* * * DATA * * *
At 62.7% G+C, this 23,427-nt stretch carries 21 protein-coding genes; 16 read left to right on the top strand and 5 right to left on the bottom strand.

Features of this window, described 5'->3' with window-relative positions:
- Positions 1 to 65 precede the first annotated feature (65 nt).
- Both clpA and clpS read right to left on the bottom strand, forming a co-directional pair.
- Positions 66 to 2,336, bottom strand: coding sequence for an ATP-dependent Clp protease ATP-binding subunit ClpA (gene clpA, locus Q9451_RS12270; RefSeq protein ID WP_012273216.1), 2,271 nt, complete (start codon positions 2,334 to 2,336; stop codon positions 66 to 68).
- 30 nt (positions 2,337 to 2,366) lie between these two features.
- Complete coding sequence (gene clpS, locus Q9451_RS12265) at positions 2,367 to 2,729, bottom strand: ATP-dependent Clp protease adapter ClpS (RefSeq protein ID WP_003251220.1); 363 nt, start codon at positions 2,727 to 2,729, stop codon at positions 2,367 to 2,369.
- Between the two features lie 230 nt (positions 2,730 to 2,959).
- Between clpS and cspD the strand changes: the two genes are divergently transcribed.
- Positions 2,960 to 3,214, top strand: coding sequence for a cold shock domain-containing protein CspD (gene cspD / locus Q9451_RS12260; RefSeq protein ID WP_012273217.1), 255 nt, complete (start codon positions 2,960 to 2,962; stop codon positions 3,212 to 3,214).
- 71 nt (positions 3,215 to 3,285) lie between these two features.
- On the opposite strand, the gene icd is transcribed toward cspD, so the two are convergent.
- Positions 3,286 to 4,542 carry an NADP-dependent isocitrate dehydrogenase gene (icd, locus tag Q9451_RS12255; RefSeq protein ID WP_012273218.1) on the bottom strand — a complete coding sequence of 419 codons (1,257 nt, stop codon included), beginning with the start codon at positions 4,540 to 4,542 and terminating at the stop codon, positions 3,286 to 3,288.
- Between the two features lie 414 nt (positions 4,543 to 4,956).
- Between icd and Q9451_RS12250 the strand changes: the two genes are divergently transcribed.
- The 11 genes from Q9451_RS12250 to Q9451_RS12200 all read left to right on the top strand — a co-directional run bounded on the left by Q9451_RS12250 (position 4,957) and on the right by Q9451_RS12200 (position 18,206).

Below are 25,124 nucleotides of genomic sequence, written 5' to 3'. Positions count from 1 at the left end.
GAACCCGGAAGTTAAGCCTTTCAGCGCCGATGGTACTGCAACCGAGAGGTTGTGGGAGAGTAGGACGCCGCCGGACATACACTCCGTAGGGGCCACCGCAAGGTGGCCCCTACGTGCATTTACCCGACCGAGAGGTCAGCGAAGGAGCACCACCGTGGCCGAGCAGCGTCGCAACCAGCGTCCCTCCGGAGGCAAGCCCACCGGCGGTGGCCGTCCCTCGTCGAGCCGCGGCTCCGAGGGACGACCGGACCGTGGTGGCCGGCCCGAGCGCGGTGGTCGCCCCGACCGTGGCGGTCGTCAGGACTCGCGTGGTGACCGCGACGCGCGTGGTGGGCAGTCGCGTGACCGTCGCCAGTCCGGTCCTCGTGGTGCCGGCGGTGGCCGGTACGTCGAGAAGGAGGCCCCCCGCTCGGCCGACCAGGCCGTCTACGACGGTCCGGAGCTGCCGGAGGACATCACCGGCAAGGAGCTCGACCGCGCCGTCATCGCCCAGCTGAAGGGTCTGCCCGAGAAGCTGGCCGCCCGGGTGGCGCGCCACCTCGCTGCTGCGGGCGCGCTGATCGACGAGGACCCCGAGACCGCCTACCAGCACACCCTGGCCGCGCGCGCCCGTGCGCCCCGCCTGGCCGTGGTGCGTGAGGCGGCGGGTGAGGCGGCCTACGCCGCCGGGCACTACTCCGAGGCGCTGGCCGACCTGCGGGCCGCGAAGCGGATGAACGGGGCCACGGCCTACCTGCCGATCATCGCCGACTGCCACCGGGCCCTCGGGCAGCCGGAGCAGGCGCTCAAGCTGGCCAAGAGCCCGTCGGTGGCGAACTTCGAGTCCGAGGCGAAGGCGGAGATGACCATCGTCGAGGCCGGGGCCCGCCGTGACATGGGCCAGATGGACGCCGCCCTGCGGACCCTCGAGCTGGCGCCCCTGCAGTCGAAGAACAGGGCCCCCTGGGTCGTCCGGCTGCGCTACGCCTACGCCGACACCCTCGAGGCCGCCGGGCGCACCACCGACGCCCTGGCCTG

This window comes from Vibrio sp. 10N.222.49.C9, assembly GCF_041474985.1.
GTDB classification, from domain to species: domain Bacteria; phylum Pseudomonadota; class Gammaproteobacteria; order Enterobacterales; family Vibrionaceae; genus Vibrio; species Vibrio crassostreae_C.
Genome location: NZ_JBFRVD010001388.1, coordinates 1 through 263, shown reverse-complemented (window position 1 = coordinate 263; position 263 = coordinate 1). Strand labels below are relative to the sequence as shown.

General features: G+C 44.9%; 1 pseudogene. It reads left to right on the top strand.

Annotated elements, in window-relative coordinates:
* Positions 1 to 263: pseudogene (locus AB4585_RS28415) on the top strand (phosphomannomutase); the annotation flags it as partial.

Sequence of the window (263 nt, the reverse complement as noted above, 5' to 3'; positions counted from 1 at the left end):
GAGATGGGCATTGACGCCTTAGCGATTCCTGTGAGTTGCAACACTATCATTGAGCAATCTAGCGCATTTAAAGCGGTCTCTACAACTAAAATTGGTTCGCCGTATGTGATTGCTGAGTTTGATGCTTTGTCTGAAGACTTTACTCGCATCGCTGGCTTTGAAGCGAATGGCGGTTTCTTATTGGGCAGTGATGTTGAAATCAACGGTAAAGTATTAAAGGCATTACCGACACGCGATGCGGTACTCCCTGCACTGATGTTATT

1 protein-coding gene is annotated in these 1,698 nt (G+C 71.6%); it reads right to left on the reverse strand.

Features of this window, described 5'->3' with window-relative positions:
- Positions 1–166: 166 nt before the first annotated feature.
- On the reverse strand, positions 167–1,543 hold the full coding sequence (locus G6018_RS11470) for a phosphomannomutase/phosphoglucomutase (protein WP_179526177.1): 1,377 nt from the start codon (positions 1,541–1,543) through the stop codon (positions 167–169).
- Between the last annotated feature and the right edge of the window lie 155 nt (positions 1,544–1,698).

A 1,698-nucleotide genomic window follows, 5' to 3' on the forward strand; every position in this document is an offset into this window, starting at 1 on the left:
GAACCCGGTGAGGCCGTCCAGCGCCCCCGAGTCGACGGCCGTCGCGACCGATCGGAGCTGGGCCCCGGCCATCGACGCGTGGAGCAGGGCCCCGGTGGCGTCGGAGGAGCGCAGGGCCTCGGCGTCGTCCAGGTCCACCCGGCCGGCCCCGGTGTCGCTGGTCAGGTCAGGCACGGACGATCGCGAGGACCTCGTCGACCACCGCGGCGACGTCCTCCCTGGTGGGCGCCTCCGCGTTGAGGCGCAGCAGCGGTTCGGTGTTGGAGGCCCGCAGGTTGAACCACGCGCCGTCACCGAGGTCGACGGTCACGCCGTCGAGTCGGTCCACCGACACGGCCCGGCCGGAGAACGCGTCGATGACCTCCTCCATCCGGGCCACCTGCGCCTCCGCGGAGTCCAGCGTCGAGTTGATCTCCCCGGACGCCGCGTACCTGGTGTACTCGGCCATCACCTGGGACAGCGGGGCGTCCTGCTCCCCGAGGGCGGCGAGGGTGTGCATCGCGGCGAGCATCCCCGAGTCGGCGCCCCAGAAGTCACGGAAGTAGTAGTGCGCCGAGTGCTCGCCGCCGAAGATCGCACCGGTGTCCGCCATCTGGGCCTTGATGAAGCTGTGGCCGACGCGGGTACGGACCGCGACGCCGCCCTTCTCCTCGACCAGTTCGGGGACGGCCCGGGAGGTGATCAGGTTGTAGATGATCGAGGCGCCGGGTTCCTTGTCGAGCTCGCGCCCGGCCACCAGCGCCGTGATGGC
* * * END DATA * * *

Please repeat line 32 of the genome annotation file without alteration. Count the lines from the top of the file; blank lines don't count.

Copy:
A 1,698-nucleotide genomic window follows, 5' to 3' on the forward strand; every position in this document is an offset into this window, starting at 1 on the left: